22 Luban, supra note 16.
24 These specific terms were first coined by Marko Milanović. Milanović, Marko, The Lost Origins of Lex Specialis: Rethinking the Relationship Between Human Rights and International Humanitarian Law, in Theoretical Boundaries of Armed Conflict and Human Rights 78–79 (Ohlin, Jens ed., 2016)CrossRefGoogle Scholar.
25 Pitts, Jennifer, The Critical History of International Law, 43 Pol. Theory 541 (2015)Google Scholar. The most outspoken publications recognizing a direct human rights influence on the 1949 Geneva Conventions are William Hitchcock's impressive (and pioneering) chapter and Anne Peters's distinguished legal analysis. Based on Anglophone sources, the historically selective ICRC Commentary, and/or the conferences’ translated and edited minutes, they have shown how human rights conceptions played a major part during these discussions regarding the extent to which persons and soldiers were to be granted intangible rights under these treaties. However, Hitchcock's important account, like that of Peters, is incomplete and it does not explain in a detailed and satisfying way why, by whom, and when human rights and humanitarian law precisely connected, and how this connection was challenged in various ways by the very same people who had first promoted it. The role of leading French and Swiss drafters is not further explored either, nor the significance of human rights in war, as well as its internal contradictions, paradoxes, unintended consequences, and conceptual limits. See Anne Peters, Beyond Human Rights: The Legal Status of the Individual in International Law 194 (2016); Hitchcock, supra note 17, at 97–98, 106. Mark Bradley's tour de force, which stresses a connection between post-1945 human rights and the Geneva Conventions is “informed by Hitchcock's analysis.” Mark Bradley, The World Reimagined: Americans and Human Rights in the Twentieth Century 96–97, 262 (2016).
26 Final Record of the Diplomatic Conference of Geneva of 1949, supra note 11, Vol. II, Section A, at 696.
27 This term “Greater War” comes from the Oxford University Press series led by Robert Gerwarth, which focuses on armed conflict between 1912 and 1923.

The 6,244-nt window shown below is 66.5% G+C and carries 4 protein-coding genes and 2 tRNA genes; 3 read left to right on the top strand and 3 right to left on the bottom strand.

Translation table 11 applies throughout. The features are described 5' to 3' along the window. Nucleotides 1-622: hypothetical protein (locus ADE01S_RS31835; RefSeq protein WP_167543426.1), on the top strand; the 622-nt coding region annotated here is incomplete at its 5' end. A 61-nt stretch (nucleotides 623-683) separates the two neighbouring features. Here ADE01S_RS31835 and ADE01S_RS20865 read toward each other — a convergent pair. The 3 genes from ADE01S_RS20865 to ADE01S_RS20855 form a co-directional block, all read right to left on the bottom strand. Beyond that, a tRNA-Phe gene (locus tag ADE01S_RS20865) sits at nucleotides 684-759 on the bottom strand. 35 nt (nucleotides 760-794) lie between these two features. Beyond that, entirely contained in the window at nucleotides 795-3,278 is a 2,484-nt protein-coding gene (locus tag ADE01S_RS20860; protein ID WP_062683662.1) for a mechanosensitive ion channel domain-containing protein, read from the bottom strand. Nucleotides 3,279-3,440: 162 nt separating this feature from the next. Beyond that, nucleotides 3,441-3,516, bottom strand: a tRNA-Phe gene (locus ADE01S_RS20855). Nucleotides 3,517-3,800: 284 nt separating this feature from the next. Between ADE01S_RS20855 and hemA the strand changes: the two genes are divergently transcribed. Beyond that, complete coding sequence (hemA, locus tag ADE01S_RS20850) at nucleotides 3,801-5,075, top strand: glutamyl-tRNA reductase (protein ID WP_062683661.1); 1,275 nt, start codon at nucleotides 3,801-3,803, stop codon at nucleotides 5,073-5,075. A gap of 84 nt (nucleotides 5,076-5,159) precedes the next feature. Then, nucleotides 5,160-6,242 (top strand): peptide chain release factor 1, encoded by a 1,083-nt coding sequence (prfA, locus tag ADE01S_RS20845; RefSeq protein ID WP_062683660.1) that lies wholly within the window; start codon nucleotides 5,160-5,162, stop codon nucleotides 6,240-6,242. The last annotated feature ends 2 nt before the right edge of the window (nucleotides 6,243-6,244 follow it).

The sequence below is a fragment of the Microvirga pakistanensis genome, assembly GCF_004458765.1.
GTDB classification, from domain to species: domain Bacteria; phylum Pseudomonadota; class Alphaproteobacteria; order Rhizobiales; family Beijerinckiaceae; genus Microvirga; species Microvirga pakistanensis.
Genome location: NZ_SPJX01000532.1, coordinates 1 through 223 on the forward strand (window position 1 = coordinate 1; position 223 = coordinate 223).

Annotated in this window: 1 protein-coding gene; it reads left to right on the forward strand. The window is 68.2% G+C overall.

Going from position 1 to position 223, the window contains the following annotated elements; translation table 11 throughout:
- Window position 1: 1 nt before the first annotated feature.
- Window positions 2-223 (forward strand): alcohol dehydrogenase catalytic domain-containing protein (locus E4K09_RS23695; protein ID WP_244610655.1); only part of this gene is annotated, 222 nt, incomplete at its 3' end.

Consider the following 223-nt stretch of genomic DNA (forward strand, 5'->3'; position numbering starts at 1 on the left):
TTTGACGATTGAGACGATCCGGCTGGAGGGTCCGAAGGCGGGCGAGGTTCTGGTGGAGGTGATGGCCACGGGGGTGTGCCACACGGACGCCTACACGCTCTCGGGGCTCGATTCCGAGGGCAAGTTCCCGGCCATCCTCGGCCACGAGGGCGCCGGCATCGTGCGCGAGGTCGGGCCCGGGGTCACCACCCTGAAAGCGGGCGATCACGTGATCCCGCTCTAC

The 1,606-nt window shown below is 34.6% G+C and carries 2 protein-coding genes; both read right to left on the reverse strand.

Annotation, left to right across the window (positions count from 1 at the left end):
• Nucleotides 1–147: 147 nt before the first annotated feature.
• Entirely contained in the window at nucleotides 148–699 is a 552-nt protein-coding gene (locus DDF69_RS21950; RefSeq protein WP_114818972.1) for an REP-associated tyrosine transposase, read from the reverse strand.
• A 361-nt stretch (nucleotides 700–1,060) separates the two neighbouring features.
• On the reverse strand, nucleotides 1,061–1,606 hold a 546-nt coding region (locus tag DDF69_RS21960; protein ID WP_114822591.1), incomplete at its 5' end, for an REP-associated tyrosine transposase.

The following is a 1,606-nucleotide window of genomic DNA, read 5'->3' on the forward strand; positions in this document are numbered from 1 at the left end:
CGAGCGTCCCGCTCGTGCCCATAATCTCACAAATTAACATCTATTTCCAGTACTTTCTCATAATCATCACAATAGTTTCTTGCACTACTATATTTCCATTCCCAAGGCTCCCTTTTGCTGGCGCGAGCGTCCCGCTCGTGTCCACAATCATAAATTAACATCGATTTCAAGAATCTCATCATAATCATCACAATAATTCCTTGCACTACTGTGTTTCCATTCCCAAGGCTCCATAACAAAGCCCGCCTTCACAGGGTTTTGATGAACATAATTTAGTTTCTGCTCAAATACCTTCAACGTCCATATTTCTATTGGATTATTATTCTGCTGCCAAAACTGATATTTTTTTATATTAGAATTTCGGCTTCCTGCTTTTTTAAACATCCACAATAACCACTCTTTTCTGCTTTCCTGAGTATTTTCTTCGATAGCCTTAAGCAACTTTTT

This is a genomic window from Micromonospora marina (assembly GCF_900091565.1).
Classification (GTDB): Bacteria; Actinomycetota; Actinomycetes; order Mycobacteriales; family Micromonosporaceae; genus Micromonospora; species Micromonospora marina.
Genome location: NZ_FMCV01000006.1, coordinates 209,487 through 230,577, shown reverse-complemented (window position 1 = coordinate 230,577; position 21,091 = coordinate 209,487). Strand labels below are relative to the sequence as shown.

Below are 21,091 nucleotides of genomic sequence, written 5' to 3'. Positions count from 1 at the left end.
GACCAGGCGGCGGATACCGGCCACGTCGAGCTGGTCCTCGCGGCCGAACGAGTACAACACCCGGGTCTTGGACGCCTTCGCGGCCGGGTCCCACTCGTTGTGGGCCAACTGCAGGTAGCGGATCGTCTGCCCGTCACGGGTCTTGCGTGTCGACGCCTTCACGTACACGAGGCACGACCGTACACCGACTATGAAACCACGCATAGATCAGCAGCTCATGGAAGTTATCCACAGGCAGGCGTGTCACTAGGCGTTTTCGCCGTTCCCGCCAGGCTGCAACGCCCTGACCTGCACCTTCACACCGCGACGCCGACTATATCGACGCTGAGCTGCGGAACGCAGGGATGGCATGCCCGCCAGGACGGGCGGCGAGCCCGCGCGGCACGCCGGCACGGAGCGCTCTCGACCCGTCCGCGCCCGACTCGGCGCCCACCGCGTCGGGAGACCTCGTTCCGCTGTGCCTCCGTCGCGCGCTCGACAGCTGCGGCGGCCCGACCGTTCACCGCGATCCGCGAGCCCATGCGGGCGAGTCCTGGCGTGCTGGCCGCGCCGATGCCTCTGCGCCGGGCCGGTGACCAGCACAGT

28 This point resonates with Bruno Cabanes’s sweeping analysis stressing the importance of the Great(-er) War as a formative experience for the “post-1945 assertion of human rights as the bulwark of human dignity.” Cabanes, supra note 4, at 307.
29 Mégret, supra note 10.
30 Benvenisti, Eyal & Lustig, Doreen, Taming Democracy: Codifying the Laws of War to Restore the European Order, 1856–1874, at 3–5 (University of Cambridge Faculty of Law Research Paper, 2017)Google Scholar.
31 Doris Graber has noted that jurists remained divided, for instance, over whether collective penalties were legal. Doris Appel Graber, The Development of the Law of Belligerent Occupation 1863–1914, at 159 (1949).
32 Only when an insurgency in times of civil or colonial war complied with very strict criteria and was recognized as a belligerent power could it become a subject of the international laws of war. This decision to recognize a situation of belligerency (or insurgency) required all parties to adhere to the laws of war. See P.K. Menon, The Law of Recognition in International Law: Basic Principles (1994); Anthony Cullen, The Concept of Non-international Armed Conflict in International Humanitarian Law (2010); Sandesh Sivakumaran, The Law of Non-international Armed Conflict (2012).
33 Philippe Papelier, Le Droit de la Guerre et la Population Civile 10 (1955). The internment of civilians generated serious debate among international lawyers, who generally agreed that many of its forms should be considered unlawful. Stibbe, Matthew, The Internment of Civilians by Belligerent States During the First World War and the Response of the International Committee of the Red Cross, 41 J. Contemp. Hist. 5–19 (2006)CrossRefGoogle Scholar. For the vast historiography of civilian internment during World War I, see Rüdiger Overmans, In der Hand des Feindes: Kriegsgefangenschaft von der Antike bis Zum Zweiten Weltkrieg (1999); Panikos Panayi, The Enemy in Our Midst: Germans in Britain During the First World War (1991); Annette Becker, Oubliés de la Grande Guerre: Humanitaire et Culture De Guerre, 1914–1918: Populations Occupées, Déportés Civils, Prisonniers de Guerre (1998).
34 Benvenisti & Lustig, supra note 30.
35 Graber, supra note 31, at 194–95.
37 See Mégret, Frédéric, From “Savages” to “Unlawful Combatants”:A Postcolonial Look at International Humanitarian Law's “Other,” in International Law and Its Others (Orford, Anne ed., 2006)Google Scholar; Helen Kinsella, The Image Before the Weapon: A Critical History of the Distinction Between Combatant and Civilian (2011).
38 Geoffrey Best, Humanity in Warfare: The Modern History of the International Laws of Armed Conflict 96 (1980); Graber, supra note 31, at 207–15; Alexander, supra note 36, at 361.